Wednesday, March 7, 2018

NY missive no 155: Daniel Libeskind's "Breaking Ground"

For my birthday C gave me “Never Built New York”, on grand architectural projects that for one reason or another never saw the light of day. It has an introduction by Daniel Libeskind, the architect who designed the winning plans for the World Trade Center site – some, but not all of which came into being as he had envisioned, given that money-politics inevitably intervened (it’s a long story).

By coincidence, the day after reading that intro, I spotted Libeskind’s autobiography “Breaking Ground” among the books stacked up in boxes outside the second hand store on Astoria’s Broadway between 40th and 41st streets. I was on my way to spend some treasured birthday weekend hours alone at Museum of the City of New York and Central Park, so bought it for a couple of dollars and started reading on the subway. He intersperses stories of his life, as the son of Polish survivors of the Gulags, who found success late in his life as an architect, with those of the buildings he designed.

They include the Jewish Museum in Berlin (a hell of a process getting that one done), and the Imperial War Museum North in Manchester. The budget of the latter was cut drastically part way through. The team had to make changes to the materials and way the museum was built, but it was still a great success. "The moral of this story," Libeskind writes, "is that reduced budgets can sometimes be the impetus to greater creativity."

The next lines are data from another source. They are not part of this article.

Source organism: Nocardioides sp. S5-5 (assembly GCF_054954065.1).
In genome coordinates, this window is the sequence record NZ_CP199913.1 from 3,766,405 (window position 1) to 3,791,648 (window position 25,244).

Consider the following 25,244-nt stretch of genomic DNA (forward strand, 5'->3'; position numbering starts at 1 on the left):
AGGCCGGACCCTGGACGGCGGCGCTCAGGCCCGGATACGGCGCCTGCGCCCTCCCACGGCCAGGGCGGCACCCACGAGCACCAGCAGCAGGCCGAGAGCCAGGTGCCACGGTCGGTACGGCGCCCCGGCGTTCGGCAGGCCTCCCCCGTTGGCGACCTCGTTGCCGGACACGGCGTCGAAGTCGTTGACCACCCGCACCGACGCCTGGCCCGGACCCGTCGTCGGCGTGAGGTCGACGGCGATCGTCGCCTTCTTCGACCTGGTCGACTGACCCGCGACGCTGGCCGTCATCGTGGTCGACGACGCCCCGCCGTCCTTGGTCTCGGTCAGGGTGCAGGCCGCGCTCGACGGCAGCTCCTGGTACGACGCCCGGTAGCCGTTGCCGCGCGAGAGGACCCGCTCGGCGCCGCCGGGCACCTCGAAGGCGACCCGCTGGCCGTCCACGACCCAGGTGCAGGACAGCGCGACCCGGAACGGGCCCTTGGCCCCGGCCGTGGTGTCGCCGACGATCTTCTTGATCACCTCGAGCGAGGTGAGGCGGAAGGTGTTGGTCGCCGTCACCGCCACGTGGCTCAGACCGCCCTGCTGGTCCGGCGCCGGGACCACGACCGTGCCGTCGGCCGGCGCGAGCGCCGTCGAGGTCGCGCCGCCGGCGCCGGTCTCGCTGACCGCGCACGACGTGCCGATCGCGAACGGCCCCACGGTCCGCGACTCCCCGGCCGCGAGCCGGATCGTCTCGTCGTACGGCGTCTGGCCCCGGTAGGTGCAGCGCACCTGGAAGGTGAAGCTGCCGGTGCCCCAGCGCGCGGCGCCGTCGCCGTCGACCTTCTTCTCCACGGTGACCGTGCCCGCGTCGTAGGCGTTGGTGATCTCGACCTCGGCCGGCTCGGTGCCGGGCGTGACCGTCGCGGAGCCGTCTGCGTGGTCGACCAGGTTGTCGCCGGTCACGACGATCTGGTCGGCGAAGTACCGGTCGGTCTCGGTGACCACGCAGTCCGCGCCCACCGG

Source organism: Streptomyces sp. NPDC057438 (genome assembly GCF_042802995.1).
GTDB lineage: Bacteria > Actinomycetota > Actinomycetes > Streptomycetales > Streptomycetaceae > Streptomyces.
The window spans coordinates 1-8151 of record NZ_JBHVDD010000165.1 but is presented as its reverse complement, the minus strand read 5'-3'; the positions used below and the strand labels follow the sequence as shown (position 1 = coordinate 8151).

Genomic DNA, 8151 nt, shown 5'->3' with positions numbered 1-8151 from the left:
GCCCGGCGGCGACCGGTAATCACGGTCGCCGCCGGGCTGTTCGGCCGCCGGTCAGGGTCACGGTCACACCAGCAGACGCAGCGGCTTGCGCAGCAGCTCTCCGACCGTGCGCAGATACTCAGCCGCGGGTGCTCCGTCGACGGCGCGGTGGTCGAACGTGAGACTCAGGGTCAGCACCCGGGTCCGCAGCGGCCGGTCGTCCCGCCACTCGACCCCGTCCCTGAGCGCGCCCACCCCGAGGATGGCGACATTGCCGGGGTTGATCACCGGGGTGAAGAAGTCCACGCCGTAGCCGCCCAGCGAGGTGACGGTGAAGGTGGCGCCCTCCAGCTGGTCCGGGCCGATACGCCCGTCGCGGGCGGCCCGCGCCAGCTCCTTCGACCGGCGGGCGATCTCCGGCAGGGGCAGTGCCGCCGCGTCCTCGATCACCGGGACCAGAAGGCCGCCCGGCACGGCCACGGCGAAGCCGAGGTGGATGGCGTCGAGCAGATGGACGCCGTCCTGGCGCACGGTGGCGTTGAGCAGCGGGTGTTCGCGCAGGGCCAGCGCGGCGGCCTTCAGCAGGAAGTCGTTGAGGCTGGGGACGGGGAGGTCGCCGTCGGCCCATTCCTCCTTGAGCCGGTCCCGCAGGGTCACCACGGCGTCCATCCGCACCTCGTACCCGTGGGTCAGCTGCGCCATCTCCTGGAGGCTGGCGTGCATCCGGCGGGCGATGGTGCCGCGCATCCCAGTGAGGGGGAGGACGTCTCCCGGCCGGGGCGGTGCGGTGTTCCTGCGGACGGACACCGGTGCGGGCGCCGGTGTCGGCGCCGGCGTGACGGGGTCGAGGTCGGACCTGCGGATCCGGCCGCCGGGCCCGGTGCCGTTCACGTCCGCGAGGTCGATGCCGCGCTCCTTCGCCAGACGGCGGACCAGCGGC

It’s one of those books that’s arrived in my life at a serendipitous time, delivering an outsized dose of meaning because of the time when I’m reading it. I’ve been thinking a lot recently about buildings, who builds them, and how those decisions and people define the lives of the rest of us. “A great building – like great literature – or poetry or music – can tell the story of the human soul,” Libeskind writes.

I carried on reading for a while after the museum (exhibit of photos of MLK in NYC), on some of those ancient schist rocks that crop up throughout Central Park. I mean really ancient – Manhattan’s bedrock ranges from 1.1 billion to 190 million years old - and they seem it, emitting age and stability while the people who walk across them come and go, and come and go. It’s a reminder of how fleetingly we are here, yet how each of us also is just a continuation of those who have come before us. Mum and I had walked across those same rocks when she visited for a fall weekend when I had just become pregnant with JNH.

Libeskind writes about the material that architects use. “Painters have their colors, musicians their sounds, writers their words – thousands of them. Although we can design buildings in our heads or on paper, the tools of architects are less easy to assemble.

“These are my tools: stone, steel, concrete, wood, glass. And the challenge before me is to design expressive buildings – buildings that tell human stories – with these mute substances. Like a dancer, I am acutely conscious of gravity, and I find it remarkable that these materials come from the earth. What is concrete? It’s the earth. Architecture, I realize, is about assembling various components from the earth into visibility.”

I walked back down through the park to 59th Street, around the Jackie Onassis reservoir which glistened with sun bouncing off the ice that had just started to melt in patches. The reservoir was dotted with thousands of sea-birds who rose and fell, creating patterns. I first discovered the reservoir soon after moving to NYC, walking up through the park as dusk was falling and feeling like I was racing nightfall.